PARENTING & Bending without breaking: What new research is saying about effective religious parenting strategies = balance + faith. #ARDA

by David Briggs, The Association of Religious Data Archives, 3/12/19.

“…Religious firmness integrated with religious flexibility is more likely to result in a balanced, healthy style of religious parenting,” concluded scholars analyzing more than 8,000 pages of in-depth interviews with 198 Christian, Jewish and Muslim couples from 17 states.

A great deal of research has shown parents’ faith can have a positive impact on their children in areas from mental health to developing healthy relationships to being less likely to smoke, take illegal drugs or abuse alcohol.

Some examples from the new research include:

Secrets and lies: Researchers analyzing data from the second wave of the National Study of Youth and Religion found that adolescents who attend religious services more often are less likely to keep secrets from parents. Further, youth who believe that religion is important are both less likely to lie to parents and keep secrets from parents. Key reasons: More religious adolescents were less likely to use alcohol, to have peers who use drugs or drink heavily and to have lower standards of morality – all factors in the likelihood of lying and keeping secrets.

Sex, faith and college students: A study of undergrads at a large public university in the mid-Atlantic suggested that students from families that were likely to pray and talk about their faith together were less likely to have had sex. Greater parental oversight was associated with a decreased likelihood of ever having unprotected sex. And students who were more religious had a lower likelihood of engaging in any sexual activity, and a higher likelihood of condom use when they did. 

Daddy’s home: A study analyzing data from the Fragile Families and Child Wellbeing Study found evidence suggesting that taking paternity leave, and longer periods of leave, is linked to more frequent father involvement and lower parental conflict among fathers who attend religious services frequently. Fathers who take leave and attend religious services weekly engage with their child about one-half day per week more frequently than fathers who do not take leave.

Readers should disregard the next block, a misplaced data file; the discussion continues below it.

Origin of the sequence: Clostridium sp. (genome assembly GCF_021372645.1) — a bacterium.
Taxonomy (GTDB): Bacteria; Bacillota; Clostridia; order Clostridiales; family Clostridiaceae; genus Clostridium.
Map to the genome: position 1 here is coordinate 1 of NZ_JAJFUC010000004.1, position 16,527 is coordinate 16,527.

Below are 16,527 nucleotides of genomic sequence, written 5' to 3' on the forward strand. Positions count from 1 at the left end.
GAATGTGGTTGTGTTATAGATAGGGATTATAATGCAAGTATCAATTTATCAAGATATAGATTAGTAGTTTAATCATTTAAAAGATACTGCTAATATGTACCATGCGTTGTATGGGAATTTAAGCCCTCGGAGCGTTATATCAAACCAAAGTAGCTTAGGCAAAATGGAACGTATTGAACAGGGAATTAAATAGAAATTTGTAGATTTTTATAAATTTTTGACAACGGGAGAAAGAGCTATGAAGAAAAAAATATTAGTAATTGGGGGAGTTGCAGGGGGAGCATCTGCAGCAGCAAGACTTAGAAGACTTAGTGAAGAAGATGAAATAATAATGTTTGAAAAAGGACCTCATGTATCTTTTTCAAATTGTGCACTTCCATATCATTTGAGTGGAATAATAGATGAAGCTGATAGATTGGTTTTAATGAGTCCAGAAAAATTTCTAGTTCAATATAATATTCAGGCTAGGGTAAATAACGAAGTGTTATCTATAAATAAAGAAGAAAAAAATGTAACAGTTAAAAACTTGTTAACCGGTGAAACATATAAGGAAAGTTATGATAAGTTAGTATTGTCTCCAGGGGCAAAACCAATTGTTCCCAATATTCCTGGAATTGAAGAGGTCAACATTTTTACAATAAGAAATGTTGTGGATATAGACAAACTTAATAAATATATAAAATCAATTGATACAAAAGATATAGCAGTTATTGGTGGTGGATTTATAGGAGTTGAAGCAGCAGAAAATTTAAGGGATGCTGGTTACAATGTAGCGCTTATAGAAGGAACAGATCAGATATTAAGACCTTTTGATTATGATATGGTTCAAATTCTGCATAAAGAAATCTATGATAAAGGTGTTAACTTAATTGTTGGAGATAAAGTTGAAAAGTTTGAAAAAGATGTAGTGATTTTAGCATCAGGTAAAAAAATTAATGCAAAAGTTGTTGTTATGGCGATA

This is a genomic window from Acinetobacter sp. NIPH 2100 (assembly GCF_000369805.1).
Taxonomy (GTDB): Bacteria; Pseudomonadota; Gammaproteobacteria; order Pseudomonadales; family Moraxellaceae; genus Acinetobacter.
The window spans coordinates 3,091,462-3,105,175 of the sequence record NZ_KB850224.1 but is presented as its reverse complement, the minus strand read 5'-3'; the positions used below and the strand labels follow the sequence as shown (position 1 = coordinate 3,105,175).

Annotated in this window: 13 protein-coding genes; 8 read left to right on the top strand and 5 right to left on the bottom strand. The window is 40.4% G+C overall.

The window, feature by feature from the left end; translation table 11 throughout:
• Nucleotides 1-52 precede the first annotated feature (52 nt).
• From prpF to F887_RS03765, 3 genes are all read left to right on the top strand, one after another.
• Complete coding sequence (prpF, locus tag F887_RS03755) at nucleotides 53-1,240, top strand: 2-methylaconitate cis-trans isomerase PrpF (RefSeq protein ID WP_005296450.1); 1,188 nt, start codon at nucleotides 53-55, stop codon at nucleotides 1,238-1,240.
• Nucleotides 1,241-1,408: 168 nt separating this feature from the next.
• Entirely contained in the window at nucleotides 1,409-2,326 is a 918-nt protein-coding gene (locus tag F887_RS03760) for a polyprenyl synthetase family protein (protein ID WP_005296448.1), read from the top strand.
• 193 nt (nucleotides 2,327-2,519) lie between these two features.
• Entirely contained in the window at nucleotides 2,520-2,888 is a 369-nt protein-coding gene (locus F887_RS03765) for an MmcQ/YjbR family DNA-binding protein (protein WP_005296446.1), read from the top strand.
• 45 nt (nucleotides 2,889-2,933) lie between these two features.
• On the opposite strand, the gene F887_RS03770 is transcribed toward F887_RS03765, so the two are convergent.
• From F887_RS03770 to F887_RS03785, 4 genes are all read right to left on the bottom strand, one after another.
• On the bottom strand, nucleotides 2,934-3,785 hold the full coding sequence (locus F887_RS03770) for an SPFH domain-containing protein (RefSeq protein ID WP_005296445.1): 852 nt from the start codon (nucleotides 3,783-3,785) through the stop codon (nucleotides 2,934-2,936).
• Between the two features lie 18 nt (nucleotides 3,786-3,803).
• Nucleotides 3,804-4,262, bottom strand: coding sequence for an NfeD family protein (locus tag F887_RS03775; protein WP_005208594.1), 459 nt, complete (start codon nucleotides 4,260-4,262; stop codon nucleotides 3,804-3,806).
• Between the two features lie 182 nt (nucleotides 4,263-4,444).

But not all the outcomes are positive.

Read more at … http://blogs.thearda.com/trend/uncategorized/bending-without-breaking-what-new-research-is-saying-about-effective-religious-parenting-strategies/

RELIGION & The potential benefits of personal religiousness according to science. #BostonUniversity

… The potential benefits associated with personal religiousness have been well-documented. They may include less drug, alcohol, and tobacco use; lower rates of depression and suicide; better sleep quality; and greater hopefulness and life satisfaction. A 2001 study showed that personal religious belief and practice act as a buffer against stress and the negative effects of trauma among first- and second-generation immigrant youth, and reduces the rates of depression among that population. Another study linked higher rates of religious service attendance with better test scores among US girls in the South, pointing to an emerging consensus on “the generally positive role of religious practice on education,” according to a 2003 Boston University study.

From “Should you raise your kids religious? Here’s what the science says” by Annabelle Timsit, August 5, 2018, Quartz.

Read more at … https://qz.com/1301084/should-you-raise-your-kids-religious-heres-what-the-science-says/

SOCIAL ADVANCEMENT & The Effects Of Income Inequality Start While You’re In The Womb

by Jessica Lerner, Fast Company Magazine, 5/22/14

FAMILY & Does Having Children Make Parents More Active Churchgoers?

Does Having Children Make Parents More Active Churchgoers?
by The Barna Group, 5/4/10

“How does having a child change a parent’s level of church involvement?”  This question was explored in a new research study, conducted by the Barna Group in partnership with Orange, a division of the reThink Group. The nationwide study conducted among nearly 700 parents of children under the age of 18 asked respondents to describe how having children affected their connection to a church or faith community.

05-24-2010-piechart.jpg

Read more at … https://www.barna.org/family-kids-articles/391-does-having-children-make-parents-more-active-churchgoers